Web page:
Chippokes Plantation lies along the banks of the James River, directly across from the Jamestown. The 1,942-acre park is home to a Farm and Forestry Museum, campgrounds, bike and equestrian trails, and a well-preserved plantation house. Not to mention that parts of the farm are still operating, as they have for the past 400 years. Chippokes is the perfect spot for those who love history, recreation, or people who just want to kick back and relax for a while.
The entrance to the park is the site of all the recreational facilities: public pool, campground, playground, etc. The College Run trail, a 1.2-mile paved hiking path, is accessible from this area. This path follows the James River a ways and links up with the other trails at the mansion, none of which exceed 1.5 miles, so they are suitable for all fitness levels.
My first stop was at the Farm and Forestry Museum, a 600-piece collection attributed to Virginia agriculture and cultivation. Many of the artifacts show how farming technique and technology have evolved over the past 300 years. Additionally, there is a saw mill directly behind the museum, which is quite fascinating. Both of these exhibits entirely self-guided and highly recommended for those who are interested in the agricultural history of the region.
Across the road from the museum is the River House. This house was constructed around 1830 and is considered the oldest building in the park. The land surrounding it still serves as a working farm; mostly for livestock, but there are a few small plot gardens dedicated to Virginia's indigenous crops and plant life.
At the end of the road stands the Jones-Stewart Mansion. While the home was built in 1854, the property's history itself goes back another 200 years. Captain William Powell acquired 750 acres of this land back in 1619 and was originally part of the Jamestown settlement. One of Chief Powhatan's villages, under the leadership of Chief Chipoaks (hence the name Chippokes Plantation), lay in the midst of Powell's land claim. The colonists and Indians had a turbulent relationship over the years until it violently boiled over in 1622 when Indians massacred nearly 1/3 of the colonist population. Powell himself survived the attack, but was later killed in a retaliatory raid in 1623.
The property exchanged hands through many absentee owners after Powell's death, two of them being Governor William Berkeley and Philip Ludwell. By the 1640s, the property had nearly doubled in size to 1,403 acres. The amazing thing about that is the land has never been subdivided or lost. All of it has been retained for nearly 400 years and currently constitutes the park's historic and agricultural areas.
In 1837, Albert Carroll Jones bought the property and was the first owner to actually live on the grounds. He, his wife Ann, and their daughter Mary Ann lived in the River House through 1850. After Ann's death in 1850, Jones ordered construction for the mansion to be built. It was completed a few years later.
Jones was in the business of orchards. While other planters grew cash crops and foodstuffs, Jones grew peaches, apples, grapes, and corn, all which could be distilled. He was one of a select few in the area to be granted a distilling license. Business became so big, Jones had to build a wharf, blacksmith shop, and storehouses near the river to keep up with demand. By 1860, Jones's real estate value exceeded $20,000 and he owned 43 slaves to assist with the distillery operation. Chippokes was spared from any destruction during the Civil War. Interestingly enough, Jones was the major liquor supplier for both the Union and Confederate armies on the peninsula. Neither side wanted to interfere with production, so the Jones's house and family were left undisturbed.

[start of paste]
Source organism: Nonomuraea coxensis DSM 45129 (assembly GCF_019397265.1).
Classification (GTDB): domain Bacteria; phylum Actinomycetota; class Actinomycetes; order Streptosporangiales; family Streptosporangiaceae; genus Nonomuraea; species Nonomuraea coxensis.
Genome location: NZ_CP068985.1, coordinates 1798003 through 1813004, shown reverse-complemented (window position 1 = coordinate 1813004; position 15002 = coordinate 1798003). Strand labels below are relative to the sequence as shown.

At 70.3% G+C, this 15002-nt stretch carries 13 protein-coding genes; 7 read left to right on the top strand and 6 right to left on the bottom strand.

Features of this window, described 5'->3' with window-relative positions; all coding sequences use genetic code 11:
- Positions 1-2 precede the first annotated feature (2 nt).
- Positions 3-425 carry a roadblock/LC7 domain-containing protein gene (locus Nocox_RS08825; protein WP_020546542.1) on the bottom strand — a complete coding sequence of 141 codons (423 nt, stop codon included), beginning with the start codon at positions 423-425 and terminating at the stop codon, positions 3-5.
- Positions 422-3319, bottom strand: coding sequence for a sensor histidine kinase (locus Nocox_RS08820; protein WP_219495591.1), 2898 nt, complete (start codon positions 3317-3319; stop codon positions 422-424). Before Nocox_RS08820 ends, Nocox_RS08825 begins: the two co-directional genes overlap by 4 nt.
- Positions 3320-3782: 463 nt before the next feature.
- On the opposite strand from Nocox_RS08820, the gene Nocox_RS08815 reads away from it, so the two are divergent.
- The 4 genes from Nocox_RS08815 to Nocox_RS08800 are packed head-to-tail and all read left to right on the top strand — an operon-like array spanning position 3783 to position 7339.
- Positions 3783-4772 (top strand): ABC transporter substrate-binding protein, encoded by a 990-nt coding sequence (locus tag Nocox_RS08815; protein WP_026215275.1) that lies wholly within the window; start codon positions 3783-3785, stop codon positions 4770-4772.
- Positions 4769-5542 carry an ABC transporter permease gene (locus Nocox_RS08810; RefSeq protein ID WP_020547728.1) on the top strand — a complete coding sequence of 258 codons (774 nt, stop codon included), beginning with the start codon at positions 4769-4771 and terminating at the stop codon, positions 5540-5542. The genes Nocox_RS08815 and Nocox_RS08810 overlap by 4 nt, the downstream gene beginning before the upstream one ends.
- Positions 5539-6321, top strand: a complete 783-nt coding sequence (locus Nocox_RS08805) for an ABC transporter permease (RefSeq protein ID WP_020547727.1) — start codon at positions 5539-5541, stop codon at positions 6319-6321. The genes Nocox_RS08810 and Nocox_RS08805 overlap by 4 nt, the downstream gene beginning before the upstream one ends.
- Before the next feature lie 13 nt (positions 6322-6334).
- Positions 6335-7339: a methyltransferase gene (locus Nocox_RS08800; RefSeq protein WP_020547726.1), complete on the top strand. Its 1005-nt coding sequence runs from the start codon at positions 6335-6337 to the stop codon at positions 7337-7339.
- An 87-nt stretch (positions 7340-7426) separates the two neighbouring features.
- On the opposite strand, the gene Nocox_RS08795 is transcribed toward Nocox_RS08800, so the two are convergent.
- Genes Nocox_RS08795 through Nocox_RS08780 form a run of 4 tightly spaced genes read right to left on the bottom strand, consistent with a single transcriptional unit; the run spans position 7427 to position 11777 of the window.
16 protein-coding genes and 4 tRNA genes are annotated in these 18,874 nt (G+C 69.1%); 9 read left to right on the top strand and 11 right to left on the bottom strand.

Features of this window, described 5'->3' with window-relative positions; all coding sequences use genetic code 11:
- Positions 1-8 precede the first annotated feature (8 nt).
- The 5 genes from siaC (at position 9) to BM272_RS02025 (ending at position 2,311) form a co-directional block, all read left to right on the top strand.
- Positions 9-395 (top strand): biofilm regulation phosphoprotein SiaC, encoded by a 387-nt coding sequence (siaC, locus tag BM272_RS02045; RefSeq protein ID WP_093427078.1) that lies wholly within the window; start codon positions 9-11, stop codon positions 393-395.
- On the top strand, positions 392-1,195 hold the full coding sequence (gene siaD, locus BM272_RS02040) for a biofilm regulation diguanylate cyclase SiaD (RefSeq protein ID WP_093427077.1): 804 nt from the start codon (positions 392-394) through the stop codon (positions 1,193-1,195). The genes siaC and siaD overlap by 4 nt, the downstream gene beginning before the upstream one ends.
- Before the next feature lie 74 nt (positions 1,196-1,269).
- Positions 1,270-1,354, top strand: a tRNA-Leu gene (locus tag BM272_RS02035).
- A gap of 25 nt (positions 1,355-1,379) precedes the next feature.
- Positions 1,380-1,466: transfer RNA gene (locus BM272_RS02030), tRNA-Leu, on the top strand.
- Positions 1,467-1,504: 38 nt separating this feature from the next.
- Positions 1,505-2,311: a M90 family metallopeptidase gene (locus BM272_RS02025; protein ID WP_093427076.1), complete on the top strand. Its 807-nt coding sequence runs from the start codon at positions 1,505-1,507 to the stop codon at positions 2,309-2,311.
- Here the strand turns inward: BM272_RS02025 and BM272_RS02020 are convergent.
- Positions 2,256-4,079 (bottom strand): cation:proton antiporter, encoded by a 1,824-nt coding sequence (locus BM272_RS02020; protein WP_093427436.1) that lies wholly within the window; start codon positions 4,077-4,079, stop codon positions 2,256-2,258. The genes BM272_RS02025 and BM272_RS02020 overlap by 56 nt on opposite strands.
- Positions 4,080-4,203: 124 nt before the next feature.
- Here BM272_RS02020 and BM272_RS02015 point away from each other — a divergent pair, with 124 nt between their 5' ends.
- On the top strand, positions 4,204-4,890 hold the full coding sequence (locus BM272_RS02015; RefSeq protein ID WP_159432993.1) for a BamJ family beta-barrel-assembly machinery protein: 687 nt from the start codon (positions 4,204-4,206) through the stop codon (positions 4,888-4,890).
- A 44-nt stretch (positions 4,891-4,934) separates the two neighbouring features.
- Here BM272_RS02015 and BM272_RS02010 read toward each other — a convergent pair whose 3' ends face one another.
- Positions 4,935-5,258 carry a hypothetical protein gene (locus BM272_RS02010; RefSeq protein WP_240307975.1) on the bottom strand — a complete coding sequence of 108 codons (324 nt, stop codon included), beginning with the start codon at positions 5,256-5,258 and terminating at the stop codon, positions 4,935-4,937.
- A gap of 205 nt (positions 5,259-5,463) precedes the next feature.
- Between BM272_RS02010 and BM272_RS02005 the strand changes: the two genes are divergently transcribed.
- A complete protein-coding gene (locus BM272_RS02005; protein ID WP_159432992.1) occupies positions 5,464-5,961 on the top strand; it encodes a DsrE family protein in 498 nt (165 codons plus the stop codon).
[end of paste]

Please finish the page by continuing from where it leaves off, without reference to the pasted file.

After Jones's death in 1881, the estate was left to his second wife, Roberta Baskerville Jones, his daughter and granddaughter. Roberta was the last of the three to pass in 1910. In 1918, the property went up for action where it was bought by Victor and Evelyn Stewart. The property was deeded to the Commonwealth in 1969 and today remains one of the largest and oldest continually-worked farms in the nation.
When I toured the home, pictures weren't allowed inside, so I don't have any of those. But, the home is full of antique and contemporary turn-of-the-century furniture, pictures, etc. that originally belonged to the Stewart's and Jones's. When the Stewart's deeded the property, they left all of their personal affects too. The house that you see today is just like it was when Evelyn Stewart passed in 1969.
I had a wonderful time exploring the park. The museum and its exhibits were very cool, plus I got to pet some of the farm animals on the property and who doesn't like that? The tour of the house was amazing. It was so open and spacious and a pleasure to look around. And for you car enthusiasts out there, the gift shop next to the plantation house holds Victor Stewart's 1941 Packard 160-Series Clipper, the only one known in existence. With these attributes, I highly recommend coming to Chippokes. You could easily spend half a day here. Or, if you'd like, you can rent out cabins--re-purposed tenant and slave quarters--and spend the night!